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A Tale Told Two Ways: Written Citation vs. Living History Video

Suggested Level

Suggested Applications

Middle and High School Foundational

One Class Session


Students will:

  • read and analyze a Medal of Honor citation
  • predict what will happen next based on foreshadowing from the video
  • organize the parts of a citation into the correct order
  • identify strategies used for putting the citation together
  • define key vocabulary within the citation
  • identify the actions for which the individual received the medal

Medal of Honor Focus: Salvatore Giunta, U.S. Army, War on Terror (Afghanistan)

For the Teacher:
Prepare several copies of the Medal of Honor citation for Salvatore Giunta, which is included in the lesson pdf below. Mix up the citation, and put the pieces into an envelope. One envelope will be prepared for each group of students to reconstruct. Also, preview the Salvatore Giunta video and be prepared to pause at 5:30.

Note: The split versions of the video are available in the Living History Section below.

Introductory Activity:
Introduce students to a Medal of Honor citation. It may be described as a birth certificate, which is specific to one person. The Medal of Honor citation is the official government document that describes the actions for which the Recipient received the medal. The document will use language and terminology specific to the military.

Play the video of Salvatore Giunta. For this lesson, the students are shown only part of the video which leads  them up to the actions of the ambush (5:30). At that point, stop the video and ask the students to predict what will happen next based on foreshadowing from the video.

Small Group Activity:
Have students work in small groups to reconstruct the citation. Each group will remove all sections from the envelope and work together to place the sections in the correct order. Students should discuss the strategies they use to put the citation in order and read through the citation once they have each piece placed.

Whole Group Activity:
When all groups have their pieces organized, reveal the parts of the citation one piece at a time for groups to self- correct. Discuss with students which strategies they used for putting their citations together, such as opening and closing paragraphs; transition words; beginning, middle, and end; or finding the climax of the event. Discuss the portion of the video that they have seen so far and ask if they were able to successfully predict the events within the citation.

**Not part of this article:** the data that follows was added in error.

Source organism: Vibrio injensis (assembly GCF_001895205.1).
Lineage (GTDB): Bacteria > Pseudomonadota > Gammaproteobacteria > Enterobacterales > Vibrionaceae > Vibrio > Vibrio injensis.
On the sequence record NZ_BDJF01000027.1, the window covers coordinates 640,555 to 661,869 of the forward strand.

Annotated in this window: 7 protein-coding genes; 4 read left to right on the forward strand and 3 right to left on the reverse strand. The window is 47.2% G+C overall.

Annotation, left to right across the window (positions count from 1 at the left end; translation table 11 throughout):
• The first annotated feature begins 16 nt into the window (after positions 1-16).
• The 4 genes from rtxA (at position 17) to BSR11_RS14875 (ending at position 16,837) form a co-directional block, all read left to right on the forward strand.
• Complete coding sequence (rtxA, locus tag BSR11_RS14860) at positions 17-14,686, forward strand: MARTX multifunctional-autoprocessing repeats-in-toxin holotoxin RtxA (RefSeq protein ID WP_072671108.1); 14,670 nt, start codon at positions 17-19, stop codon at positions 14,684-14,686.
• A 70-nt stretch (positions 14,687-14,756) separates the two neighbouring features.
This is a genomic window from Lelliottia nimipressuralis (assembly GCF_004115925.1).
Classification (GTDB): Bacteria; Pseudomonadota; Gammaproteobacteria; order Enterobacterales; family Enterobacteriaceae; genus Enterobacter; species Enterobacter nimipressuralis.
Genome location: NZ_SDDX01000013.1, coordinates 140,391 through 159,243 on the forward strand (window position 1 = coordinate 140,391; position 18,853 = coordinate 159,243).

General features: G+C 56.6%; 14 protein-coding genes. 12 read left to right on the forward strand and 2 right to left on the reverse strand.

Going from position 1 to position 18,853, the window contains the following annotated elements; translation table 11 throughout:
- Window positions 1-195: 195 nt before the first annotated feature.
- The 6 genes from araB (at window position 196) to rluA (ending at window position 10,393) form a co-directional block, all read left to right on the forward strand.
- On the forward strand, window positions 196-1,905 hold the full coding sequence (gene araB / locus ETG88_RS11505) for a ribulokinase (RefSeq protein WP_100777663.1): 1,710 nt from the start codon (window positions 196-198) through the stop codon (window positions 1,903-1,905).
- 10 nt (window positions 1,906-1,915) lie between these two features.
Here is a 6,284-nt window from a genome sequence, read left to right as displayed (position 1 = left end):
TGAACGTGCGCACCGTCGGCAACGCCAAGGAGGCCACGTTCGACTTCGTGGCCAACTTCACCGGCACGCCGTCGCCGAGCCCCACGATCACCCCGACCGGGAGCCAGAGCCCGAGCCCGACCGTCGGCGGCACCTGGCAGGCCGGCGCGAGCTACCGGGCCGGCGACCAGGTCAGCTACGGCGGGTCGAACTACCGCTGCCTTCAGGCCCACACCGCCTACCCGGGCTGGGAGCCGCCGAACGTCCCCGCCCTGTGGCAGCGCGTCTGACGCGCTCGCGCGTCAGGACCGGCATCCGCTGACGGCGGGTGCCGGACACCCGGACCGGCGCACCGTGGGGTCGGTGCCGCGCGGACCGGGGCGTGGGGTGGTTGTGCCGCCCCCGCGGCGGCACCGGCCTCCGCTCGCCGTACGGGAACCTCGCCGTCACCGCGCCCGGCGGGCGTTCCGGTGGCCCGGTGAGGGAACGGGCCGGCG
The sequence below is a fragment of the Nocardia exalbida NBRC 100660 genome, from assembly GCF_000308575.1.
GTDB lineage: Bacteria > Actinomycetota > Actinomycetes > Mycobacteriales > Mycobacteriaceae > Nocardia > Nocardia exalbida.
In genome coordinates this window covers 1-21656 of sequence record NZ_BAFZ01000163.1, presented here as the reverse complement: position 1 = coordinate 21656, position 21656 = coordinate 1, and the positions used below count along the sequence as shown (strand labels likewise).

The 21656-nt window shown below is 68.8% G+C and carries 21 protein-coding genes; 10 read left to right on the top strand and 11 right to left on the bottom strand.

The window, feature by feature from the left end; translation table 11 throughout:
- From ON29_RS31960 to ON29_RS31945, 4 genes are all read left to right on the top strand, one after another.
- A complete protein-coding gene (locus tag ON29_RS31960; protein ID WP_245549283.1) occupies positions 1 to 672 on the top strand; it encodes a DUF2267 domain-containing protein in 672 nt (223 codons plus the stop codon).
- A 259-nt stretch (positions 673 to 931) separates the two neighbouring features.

Provide copies of the official citation for students to reread individually. Discuss vocabulary that is unfamiliar and provide meaning for terms. Ask students to identify the action for which Salvatore Giunta was awarded the Medal of Honor. Also, discuss who might be the intended audience for the citation.

Following the work with the written citation, play the remainder of the video. While watching, students should look for details that further enhance their understanding of the Recipient’s action.

After watching, discuss details revealed in the video that are not in the citation. Ask students to compare their reaction to the citation as opposed to the video:

  • In what ways does the first-person narrator change the audience’s engagement with the Recipient?
  • How does seeing and hearing the narrator affect the audience’s emotional response to the events?
  • What effects does the inclusion of actual war footage have on the overall narrative?
  • What is the argument for presenting the story both ways?

Concluding Activity:
Students will write a personal reflection or a formal essay about how the video is different from the official citation, supporting their observation with details revealed in the video but not in the citation.

  • Sample reflection prompt: Which format more clearly explains to you why Salvatore Giunta was awarded the Medal of Honor? Support your answer with examples from the video or citation.
  • Sample essay prompt: Which format is most effective for recounting the story of a Medal of Honor action? Why did you choose that format? Consider both the voice of the narrator and the intended audience. Provide details from the citation or video to support your choice.

Reflection or essay


Salvatore Giunta Citation and Living History video

Living History Video

Living History Video

Additional Resources